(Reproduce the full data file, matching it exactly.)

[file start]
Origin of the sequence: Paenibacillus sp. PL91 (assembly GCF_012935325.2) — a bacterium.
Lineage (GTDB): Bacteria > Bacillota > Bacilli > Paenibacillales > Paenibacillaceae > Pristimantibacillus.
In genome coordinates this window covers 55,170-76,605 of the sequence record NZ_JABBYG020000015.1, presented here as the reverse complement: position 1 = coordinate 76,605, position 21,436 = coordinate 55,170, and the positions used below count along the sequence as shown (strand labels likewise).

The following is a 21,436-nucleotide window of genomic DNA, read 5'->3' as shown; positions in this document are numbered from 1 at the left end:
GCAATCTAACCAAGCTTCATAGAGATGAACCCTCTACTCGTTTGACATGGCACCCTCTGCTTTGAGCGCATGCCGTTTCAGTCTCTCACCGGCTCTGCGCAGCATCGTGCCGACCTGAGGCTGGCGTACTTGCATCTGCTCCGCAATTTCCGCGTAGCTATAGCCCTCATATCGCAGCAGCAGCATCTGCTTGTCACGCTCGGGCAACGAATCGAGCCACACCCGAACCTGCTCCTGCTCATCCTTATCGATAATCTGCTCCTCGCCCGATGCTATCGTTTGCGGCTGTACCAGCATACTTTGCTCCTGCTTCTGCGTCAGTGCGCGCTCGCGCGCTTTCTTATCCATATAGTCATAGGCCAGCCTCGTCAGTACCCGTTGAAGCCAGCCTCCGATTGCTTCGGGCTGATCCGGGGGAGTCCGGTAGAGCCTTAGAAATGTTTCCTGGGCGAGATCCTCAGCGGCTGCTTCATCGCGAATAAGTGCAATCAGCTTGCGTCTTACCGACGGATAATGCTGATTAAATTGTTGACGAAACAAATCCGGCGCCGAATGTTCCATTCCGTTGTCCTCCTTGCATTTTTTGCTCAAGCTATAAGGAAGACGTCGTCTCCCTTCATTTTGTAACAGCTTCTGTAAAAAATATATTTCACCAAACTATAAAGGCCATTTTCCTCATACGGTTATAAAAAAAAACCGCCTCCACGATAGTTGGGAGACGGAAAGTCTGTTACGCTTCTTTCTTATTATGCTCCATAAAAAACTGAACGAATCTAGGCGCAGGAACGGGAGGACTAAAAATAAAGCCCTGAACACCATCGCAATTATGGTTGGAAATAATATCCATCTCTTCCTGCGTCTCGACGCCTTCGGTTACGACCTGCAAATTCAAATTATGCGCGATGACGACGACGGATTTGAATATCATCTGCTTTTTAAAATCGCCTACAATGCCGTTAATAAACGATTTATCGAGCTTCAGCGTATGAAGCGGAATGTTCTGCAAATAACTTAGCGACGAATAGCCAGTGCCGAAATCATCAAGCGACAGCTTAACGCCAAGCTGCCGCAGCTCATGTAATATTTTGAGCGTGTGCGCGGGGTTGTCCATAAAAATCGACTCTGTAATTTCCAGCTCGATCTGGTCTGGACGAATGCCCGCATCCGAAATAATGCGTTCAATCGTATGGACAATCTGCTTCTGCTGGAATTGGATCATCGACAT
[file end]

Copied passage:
Origin of the sequence: Paenibacillus sp. PL91 (assembly GCF_012935325.2) — a bacterium.
Lineage (GTDB): Bacteria > Bacillota > Bacilli > Paenibacillales > Paenibacillaceae > Pristimantibacillus.
In genome coordinates this window covers 55,170-76,605 of the sequence record NZ_JABBYG020000015.1, presented here as the reverse complement: position 1 = coordinate 76,605, position 21,436 = coordinate 55,170, and the positions used below count along the sequence as shown (strand labels likewise).

The following is a 21,436-nucleotide window of genomic DNA, read 5'->3' as shown; positions in this document are numbered from 1 at the left end:
GCAATCTAACCAAGCTTCATAGAGATGAACCCTCTACTCGTTTGACATGGCACCCTCTGCTTTGAGCGCATGCCGTTTCAGTCTCTCACCGGCTCTGCGCAGCATCGTGCCGACCTGAGGCTGGCGTACTTGCATCTGCTCCGCAATTTCCGCGTAGCTATAGCCCTCATATCGCAGCAGCAGCATCTGCTTGTCACGCTCGGGCAACGAATCGAGCCACACCCGAACCTGCTCCTGCTCATCCTTATCGATAATCTGCTCCTCGCCCGATGCTATCGTTTGCGGCTGTACCAGCATACTTTGCTCCTGCTTCTGCGTCAGTGCGCGCTCGCGCGCTTTCTTATCCATATAGTCATAGGCCAGCCTCGTCAGTACCCGTTGAAGCCAGCCTCCGATTGCTTCGGGCTGATCCGGGGGAGTCCGGTAGAGCCTTAGAAATGTTTCCTGGGCGAGATCCTCAGCGGCTGCTTCATCGCGAATAAGTGCAATCAGCTTGCGTCTTACCGACGGATAATGCTGATTAAATTGTTGACGAAACAAATCCGGCGCCGAATGTTCCATTCCGTTGTCCTCCTTGCATTTTTTGCTCAAGCTATAAGGAAGACGTCGTCTCCCTTCATTTTGTAACAGCTTCTGTAAAAAATATATTTCACCAAACTATAAAGGCCATTTTCCTCATACGGTTATAAAAAAAAACCGCCTCCACGATAGTTGGGAGACGGAAAGTCTGTTACGCTTCTTTCTTATTATGCTCCATAAAAAACTGAACGAATCTAGGCGCAGGAACGGGAGGACTAAAAATAAAGCCCTGAACACCATCGCAATTATGGTTGGAAATAATATCCATCTCTTCCTGCGTCTCGACGCCTTCGGTTACGACCTGCAAATTCAAATTATGCGCGATGACGACGACGGATTTGAATATCATCTGCTTTTTAAAATCGCCTACAATGCCGTTAATAAACGATTTATCGAGCTTCAGCGTATGAAGCGGAATGTTCTGCAAATAACTTAGCGACGAATAGCCAGTGCCGAAATCATCAAGCGACAGCTTAACGCCAAGCTGCCGCAGCTCATGTAATATTTTGAGCGTGTGCGCGGGGTTGTCCATAAAAATCGACTCTGTAATTTCCAGCTCGATCTGGTCTGGACGAATGCCCGCATCCGAAATAATGCGTTCAATCGTATGGACAATCTGCTTCTGCTGGAATTGGATCATCGACAT